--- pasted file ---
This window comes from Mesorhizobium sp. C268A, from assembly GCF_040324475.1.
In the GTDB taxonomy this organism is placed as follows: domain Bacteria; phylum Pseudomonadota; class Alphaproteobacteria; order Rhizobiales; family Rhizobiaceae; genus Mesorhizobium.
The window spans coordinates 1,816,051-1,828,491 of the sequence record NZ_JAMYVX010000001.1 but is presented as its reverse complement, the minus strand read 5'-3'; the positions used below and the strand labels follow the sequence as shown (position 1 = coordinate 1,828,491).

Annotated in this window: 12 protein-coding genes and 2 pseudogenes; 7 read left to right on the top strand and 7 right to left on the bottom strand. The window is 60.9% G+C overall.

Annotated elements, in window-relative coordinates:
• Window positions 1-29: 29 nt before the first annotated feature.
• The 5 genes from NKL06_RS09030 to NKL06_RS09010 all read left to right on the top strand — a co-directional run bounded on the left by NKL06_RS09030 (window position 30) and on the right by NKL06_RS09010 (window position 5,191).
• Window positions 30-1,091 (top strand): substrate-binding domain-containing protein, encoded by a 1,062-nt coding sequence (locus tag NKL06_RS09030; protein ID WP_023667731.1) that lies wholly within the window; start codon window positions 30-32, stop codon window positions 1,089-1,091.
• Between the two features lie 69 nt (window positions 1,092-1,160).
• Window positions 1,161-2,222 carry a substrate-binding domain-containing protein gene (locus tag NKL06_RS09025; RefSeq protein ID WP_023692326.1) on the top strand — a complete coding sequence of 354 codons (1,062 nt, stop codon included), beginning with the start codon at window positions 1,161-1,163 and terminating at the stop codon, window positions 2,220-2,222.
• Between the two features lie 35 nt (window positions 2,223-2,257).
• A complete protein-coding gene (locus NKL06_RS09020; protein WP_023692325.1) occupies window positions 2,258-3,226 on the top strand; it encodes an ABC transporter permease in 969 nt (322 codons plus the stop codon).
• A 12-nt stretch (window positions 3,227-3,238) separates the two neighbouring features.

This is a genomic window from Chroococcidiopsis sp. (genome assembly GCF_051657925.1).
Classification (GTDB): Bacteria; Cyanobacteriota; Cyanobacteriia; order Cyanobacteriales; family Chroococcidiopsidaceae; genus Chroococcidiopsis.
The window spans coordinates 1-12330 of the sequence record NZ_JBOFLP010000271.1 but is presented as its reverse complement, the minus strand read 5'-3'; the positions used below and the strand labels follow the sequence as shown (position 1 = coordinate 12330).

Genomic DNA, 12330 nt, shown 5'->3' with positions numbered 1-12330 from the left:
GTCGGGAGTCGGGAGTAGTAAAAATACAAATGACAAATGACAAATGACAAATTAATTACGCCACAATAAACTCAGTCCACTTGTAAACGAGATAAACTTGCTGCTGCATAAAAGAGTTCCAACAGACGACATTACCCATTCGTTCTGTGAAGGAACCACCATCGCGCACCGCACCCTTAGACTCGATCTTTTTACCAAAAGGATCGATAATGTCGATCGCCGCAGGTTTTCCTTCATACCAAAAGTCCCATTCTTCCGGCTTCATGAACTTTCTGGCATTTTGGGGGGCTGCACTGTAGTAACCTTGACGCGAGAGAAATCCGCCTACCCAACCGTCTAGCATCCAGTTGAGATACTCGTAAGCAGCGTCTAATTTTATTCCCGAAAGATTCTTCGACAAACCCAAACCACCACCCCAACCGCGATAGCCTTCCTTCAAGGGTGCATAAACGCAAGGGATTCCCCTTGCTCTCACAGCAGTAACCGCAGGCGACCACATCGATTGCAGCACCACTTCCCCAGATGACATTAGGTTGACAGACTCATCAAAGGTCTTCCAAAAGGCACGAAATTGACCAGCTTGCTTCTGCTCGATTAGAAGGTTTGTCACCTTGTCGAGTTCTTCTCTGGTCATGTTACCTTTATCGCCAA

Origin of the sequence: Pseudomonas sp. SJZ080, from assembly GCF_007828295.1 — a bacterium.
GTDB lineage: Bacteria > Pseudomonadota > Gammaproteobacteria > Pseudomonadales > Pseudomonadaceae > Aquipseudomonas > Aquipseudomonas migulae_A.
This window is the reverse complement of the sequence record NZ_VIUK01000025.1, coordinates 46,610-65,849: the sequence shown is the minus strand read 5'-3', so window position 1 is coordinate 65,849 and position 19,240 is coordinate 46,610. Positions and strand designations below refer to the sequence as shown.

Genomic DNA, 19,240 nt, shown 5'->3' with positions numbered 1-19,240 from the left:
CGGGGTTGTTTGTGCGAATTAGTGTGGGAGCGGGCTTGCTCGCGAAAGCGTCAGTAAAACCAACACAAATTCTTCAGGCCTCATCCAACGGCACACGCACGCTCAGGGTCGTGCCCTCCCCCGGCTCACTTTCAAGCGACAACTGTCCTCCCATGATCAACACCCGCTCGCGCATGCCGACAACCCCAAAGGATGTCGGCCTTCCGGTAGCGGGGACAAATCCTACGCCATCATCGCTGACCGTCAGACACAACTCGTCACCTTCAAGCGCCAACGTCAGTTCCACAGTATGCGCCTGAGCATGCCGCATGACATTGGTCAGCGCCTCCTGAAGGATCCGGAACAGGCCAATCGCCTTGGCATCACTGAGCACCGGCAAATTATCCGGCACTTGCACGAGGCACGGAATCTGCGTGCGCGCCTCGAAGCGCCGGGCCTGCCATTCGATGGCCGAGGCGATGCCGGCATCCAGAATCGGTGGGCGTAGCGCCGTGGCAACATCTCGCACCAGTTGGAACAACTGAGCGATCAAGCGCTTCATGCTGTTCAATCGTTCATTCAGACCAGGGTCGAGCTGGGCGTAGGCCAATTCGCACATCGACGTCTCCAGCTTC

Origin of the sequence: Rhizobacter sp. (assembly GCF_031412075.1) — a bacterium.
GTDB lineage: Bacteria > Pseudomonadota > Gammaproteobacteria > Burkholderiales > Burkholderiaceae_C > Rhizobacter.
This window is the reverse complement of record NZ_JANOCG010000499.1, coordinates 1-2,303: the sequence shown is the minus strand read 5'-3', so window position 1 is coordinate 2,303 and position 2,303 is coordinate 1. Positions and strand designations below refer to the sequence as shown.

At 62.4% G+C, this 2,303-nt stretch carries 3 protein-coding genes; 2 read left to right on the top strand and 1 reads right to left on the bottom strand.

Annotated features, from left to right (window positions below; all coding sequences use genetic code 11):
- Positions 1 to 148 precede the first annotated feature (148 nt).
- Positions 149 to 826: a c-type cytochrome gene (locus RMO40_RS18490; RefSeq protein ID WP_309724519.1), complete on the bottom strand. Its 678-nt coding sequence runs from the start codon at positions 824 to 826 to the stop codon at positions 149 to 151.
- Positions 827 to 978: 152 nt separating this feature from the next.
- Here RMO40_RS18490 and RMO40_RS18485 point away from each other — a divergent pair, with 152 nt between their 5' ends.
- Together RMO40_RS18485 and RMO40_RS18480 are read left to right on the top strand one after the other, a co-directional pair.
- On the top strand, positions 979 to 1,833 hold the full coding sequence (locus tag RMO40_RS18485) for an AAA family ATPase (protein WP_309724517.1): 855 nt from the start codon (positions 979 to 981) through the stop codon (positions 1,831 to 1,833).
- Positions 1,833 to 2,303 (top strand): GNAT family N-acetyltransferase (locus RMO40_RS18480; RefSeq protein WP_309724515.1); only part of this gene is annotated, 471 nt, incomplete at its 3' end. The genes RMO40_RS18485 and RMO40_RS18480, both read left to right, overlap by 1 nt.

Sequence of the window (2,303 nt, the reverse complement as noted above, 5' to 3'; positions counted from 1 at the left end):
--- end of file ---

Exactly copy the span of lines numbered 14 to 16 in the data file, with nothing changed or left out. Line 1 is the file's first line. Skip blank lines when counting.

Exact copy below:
This is a genomic window from Chroococcidiopsis sp. (genome assembly GCF_051657925.1).
Classification (GTDB): Bacteria; Cyanobacteriota; Cyanobacteriia; order Cyanobacteriales; family Chroococcidiopsidaceae; genus Chroococcidiopsis.
The window spans coordinates 1-12330 of the sequence record NZ_JBOFLP010000271.1 but is presented as its reverse complement, the minus strand read 5'-3'; the positions used below and the strand labels follow the sequence as shown (position 1 = coordinate 12330).